Jobs tied to health care and the military have helped keep Dayton-area wages from eroding further following the loss of many high-paying manufacturing jobs, a local economist said Monday in response to new government data.
Dayton’s average hourly wage of $20.74 is 5 percent below the national average of $21.74, according to the annual survey of the Dayton metro area’s employment and wages issued Monday by the U.S. Bureau of Labor Statistics. The bureau defines the metro area as Montgomery, Miami, Greene and Preble counties.
“Our wages are lower because ... we lost some of those higher wage manufacturing jobs,” said UD’s Richard Stock.
“It’s a combination of that and we do have a lower cost of living,” said Stock, director of the University of Dayton’s Business Research Group.
“We would be in significantly more trouble without the growth we’ve experienced tied to (Wright-Patterson Air Force Base) and without the relative stability that we’ve had in the health care sector,” Stock said.
Total area jobs in May 2011 – the period used by the bureau – was approximately 363,000, the bureau said. Stock said local employment has grown since then to about 370,000 jobs.
Area jobs are more highly concentrated in business and finance, computers, math, engineering, health, food preparation and serving, and production than what the bureau found nationwide.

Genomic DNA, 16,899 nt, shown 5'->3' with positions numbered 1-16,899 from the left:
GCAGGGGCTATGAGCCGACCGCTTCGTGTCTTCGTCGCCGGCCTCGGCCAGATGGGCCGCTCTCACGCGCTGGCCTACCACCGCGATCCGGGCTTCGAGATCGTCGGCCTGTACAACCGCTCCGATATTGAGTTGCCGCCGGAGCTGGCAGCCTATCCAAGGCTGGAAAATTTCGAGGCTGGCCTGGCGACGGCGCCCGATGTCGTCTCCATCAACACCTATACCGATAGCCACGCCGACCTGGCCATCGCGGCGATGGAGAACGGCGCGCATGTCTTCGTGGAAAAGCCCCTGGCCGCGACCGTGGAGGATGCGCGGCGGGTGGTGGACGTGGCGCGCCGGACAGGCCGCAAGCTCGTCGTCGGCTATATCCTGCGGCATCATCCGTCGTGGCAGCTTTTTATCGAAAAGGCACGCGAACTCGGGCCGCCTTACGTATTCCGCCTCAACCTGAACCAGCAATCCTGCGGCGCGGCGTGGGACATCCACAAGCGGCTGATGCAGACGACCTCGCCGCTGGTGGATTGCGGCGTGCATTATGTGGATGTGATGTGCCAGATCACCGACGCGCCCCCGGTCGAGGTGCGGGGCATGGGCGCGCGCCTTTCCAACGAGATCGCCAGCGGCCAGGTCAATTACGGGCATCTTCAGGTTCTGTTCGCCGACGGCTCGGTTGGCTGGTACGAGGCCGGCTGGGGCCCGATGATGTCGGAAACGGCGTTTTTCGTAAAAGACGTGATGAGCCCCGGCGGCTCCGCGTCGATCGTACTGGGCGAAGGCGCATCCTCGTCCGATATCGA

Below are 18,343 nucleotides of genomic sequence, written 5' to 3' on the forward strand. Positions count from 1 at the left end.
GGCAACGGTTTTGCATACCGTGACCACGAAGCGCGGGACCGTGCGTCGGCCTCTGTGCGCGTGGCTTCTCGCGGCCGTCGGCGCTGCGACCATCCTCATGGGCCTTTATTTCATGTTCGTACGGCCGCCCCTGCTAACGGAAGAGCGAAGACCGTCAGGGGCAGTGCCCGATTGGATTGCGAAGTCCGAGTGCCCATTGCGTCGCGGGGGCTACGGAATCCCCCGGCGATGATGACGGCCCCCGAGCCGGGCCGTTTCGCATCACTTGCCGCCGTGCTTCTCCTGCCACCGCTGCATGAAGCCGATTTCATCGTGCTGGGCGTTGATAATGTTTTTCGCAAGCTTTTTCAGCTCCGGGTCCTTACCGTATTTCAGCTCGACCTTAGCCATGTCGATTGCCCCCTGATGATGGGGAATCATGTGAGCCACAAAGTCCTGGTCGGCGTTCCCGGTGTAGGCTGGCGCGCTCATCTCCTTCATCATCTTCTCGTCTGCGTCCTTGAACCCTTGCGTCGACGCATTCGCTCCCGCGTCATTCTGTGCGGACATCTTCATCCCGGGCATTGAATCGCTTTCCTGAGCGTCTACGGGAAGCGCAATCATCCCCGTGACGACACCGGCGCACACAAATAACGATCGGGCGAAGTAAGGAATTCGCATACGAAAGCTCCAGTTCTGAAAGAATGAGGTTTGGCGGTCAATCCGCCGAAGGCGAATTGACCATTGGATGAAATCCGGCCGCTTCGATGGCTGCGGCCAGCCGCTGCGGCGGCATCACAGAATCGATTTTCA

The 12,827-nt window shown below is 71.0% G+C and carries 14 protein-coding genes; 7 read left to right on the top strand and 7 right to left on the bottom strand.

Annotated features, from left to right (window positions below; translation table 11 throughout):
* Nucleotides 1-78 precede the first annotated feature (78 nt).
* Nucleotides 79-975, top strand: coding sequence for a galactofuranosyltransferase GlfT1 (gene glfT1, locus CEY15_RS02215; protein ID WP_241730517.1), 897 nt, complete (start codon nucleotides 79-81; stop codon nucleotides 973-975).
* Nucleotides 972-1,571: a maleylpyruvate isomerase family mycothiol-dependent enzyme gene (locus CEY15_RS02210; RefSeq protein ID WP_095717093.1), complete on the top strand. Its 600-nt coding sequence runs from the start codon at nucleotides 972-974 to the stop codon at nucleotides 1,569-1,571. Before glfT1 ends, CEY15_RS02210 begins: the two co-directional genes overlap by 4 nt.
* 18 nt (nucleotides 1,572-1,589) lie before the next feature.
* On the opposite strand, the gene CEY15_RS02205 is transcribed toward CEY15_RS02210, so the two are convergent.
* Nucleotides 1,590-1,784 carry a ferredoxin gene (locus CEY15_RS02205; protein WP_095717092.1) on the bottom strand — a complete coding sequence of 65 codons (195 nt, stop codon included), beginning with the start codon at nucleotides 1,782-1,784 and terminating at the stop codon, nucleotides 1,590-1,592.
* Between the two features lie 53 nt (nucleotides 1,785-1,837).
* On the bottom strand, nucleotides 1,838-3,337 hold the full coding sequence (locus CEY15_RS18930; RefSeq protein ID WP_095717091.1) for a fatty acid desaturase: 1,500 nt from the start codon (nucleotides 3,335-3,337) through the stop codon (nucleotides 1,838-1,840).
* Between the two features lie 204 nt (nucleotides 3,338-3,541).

Wright-Patterson is a big reason why the area has so many computer, math, architecture and engineering jobs, Stock said. Together, those fields represent 6 percent of the area’s total jobs, the bureau said.
Another 7.3 percent of all area jobs are in health care, in part because of Ohio’s aging population, Stock said.
Production jobs such as front line supervisors, assemblers and fabricators represent 7.9 percent of all area jobs, despite the loss of nearly 30,000 manufacturing jobs during the past decade, according to labor statistics. The number of area health care jobs has grown to more than 26,000 in the past 10 years with an average hourly wage of $33.83. There are an additional 16,000 health care support jobs, such as home health aides and physical therapy assistants, earning an average hourly wage of $12.47, the bureau said.
Health care jobs are expected to continue to grow locally, said Bryan Bucklew, president and chief executive officer of Greater Dayton Area Hospital Association. “You have an older population that’s living longer and using medical services for a longer period of time. I think that’s the primary reason you’ll see health care employment stay steady and increase in physical therapy, occupation therapy, geriatric, chronic disease management,” he said. “These are high-quality jobs.”
Production jobs in the Dayton area dropped to 28,500 as of May 2011. The average pay for those jobs was $16.97.
Still, area manufacturers are busy and “screaming for employees” with the right skills, said Angelia Erbaugh, president of Dayton Region Manufacturers Association. “That by logic is going to drive wages up.”
The Dayton area has always had many small manufacturers with high-skill jobs, but the big companies with hundreds of low-skill but high-wage jobs won’t come back, Erbaugh said. “With the incredible advancement in technology we just don’t need the same amount of people to produce the same amount of goods,” she said.
“As we’ve lost high-wage manufacturing jobs, it’s not that wages are decreasing in other occupations, but a smaller portion of our average is coming from those higher-wage manufacturing jobs in the auto sector, for example,” Stock said.
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